Where to get help

If you are in crisis or worried about a loved one, help is available.Dial 2-1-1 or 744-HELP any time for crisis intervention or community resources. Or go to Trident United Way’s confidential online chat service at www.tuw.org.Call 414-2350 for the Charleston Dorchester Mental Health Center. This offers a 24/7 emergency-response team and a variety of mental health services. Call 1-800-273-TALK (8255) to reach the National Suicide Prevention Lifeline.Call the Survivors of Suicide grief support group at 566-7183.On the WebFor tips on helping someone who is suicidal, go to www.helpguide.org/ mental/suicide_ prevention.htm.Go to www.charleston dorchestermhc.org for the Charleston Dorchester Mental Health Center.Go to www.bcmhc.org for the Berkeley Community Mental Health Center.Go to the Suicide Prevention Research Center at www.sprc.org.Go to the American Foundation for Suicide Prevention at www.afsp.org.

There were four of them growing up in Atlanta, four girls close in age, the daughters of an Episcopal priest and his wife. The girls played together, fought like mad, made up, laughed a lot, vacationed at Folly, went off to college, married and had children.

By the numbers

The national suicide rate in 2010, the most recent data available, was the highest it’s been in 15 years. Some experts attribute that in part to the economic downturn.90 percent of people who die by suicide have a diagnosable and treatable psychiatric disorder at the time of their death.Suicide is the 10th leading cause of death for all ages.The rates are highest among those ages 45-54 years old.Suicide rates among men are four times higher than among women. The overall suicide rate historically has risen and fallen in connection with the economy, especially among people of prime working ages.Women attempt suicide three times as often as men.A person dies by suicide about every 14 minutes in the United States.For more, go online to www.cdc.gov/ ViolencePrevention/suicide/index.html.Centers for Disease Control and Prevention, National Institute of Mental Health

Caroline Ball, the baby, loved to paint and draw and dance ballet. She and her sister, Sarah, sang in the church choir. Theirs was, in so many ways, an ideal childhood.

Surviving the holidays with grief

Coping with the loss of a loved one can intensify as holidays near. Planning can help: Decide what you can handle this holiday season and let family and friends know.Visit with family or friends. Be with the people YOU enjoy.Express your emotions. If you need to cry, do so. Allow people to comfort you. They need to feel they are helping.Talk with a therapist and go to a support group.Communicate with other survivors. They have gone through what you are experiencing. Let people know that it’s OK to reminisce if you want to talk about your loved one. Examine your holiday priorities. For instance, don’t send out cards if it is too difficult.Keep a grief journal for venting.Create a memorial fund in your loved one’s name.Do something special for someone else.Don’t be afraid to have fun. Laughter and joy are not disrespectful to the person you have lost.Suicide.org, Open to Hope, griefnet.org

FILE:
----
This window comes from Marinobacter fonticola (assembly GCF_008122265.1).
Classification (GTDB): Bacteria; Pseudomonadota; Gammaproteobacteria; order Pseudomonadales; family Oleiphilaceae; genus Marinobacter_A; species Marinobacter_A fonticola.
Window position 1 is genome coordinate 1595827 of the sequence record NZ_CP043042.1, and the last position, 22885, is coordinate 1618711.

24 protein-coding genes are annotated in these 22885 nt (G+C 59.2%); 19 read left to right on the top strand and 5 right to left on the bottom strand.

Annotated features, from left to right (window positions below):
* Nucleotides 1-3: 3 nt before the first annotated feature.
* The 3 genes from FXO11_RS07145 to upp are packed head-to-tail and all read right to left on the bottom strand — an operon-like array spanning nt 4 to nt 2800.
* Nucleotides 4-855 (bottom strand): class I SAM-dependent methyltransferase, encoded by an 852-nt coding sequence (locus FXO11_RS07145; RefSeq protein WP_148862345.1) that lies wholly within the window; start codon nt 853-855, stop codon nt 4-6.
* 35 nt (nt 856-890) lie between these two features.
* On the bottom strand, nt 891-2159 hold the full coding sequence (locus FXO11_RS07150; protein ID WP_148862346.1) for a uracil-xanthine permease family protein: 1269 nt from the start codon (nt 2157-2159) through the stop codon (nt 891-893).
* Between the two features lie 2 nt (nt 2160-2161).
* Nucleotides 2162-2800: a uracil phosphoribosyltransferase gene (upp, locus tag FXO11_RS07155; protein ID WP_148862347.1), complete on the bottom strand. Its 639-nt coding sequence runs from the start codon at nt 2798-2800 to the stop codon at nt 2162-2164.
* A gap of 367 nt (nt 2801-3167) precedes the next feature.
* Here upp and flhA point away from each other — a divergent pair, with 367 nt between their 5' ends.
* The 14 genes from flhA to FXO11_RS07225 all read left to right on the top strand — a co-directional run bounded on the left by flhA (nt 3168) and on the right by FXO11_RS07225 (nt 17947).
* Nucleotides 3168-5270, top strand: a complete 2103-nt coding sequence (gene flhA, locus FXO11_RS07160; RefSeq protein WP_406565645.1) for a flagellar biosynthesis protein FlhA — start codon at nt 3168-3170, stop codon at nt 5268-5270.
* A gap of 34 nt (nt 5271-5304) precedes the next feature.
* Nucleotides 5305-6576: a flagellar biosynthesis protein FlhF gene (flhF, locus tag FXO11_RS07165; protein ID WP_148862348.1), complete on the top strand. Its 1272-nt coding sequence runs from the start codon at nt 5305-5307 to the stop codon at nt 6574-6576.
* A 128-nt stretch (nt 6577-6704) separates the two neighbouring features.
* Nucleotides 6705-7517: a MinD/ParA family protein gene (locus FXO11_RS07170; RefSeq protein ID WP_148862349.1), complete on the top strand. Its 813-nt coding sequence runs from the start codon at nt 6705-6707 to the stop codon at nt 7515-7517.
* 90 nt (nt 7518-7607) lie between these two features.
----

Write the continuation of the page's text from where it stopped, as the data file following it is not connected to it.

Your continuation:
Yet, today Sarah Ball Damewood and one sister are all who remain with their father in a family robbed of its pieces by physical and mental illness. In 2009, they lost their mother to complications from a stroke.

In 2010, they lost the oldest of the four sisters to breast cancer. She was just 54.

And this year, they lost Caroline, the youngest daughter. They lost Caroline to herself, to the emptiness she had yet to fill.

Nationwide, deaths by suicide have reached their highest rate in 15 years, leaving thousands of families like theirs to cope this holiday season with the emotional havoc left behind.

The descent

A tall and beautiful brunette, Caroline went to nursing school and excelled in a Kershaw hospital’s post anesthesia care unit. She married and had two children.

On the exterior, she seemed outgoing and vibrant.

But Sarah recalls watching her little sister struggle to feel happiness, for herself and for others. Sarah felt that Caroline saw her sisters’ marriages as perfect, although they weren’t, and her own as flawed. She saw other people’s successes as her own failures.

And she was terrified of being alone.

Caroline long dealt with anxiety and depression. Yet, like many millions, she controlled them with medication and therapy.

Then, as 2009 set in, she faced the hormonal seesaw of menopause. Her children grew into young adults, leaving an empty nest and a void where once she was so needed as Mom. She faced the deaths of her mother and her oldest sister. Her marriage deteriorated.

And her anxiety disorder worsened. She became intensely needy and emotional. She would grip onto someone with an emotional intensity that could turn people off, even her sisters.

She began to write notes to herself, notes of encouragement, as if writing them down would make them real.

I am a good mother. I am a successful nurse. God loves me.

I will get better.

Sarah, a local clinical research coordinator who works with psychiatric drug trials, along with her other sister and their father, grew more and more worried.

Caroline seemed to have no sense of herself, of what made her valuable to the world, of what made her Caroline.

Then, Caroline was diagnosed with borderline personality disorder, a mental illness that can manifest in a severely distorted self-image, typically one that is inherently worthless and flawed. Death by suicide and self-harm are common among its victims.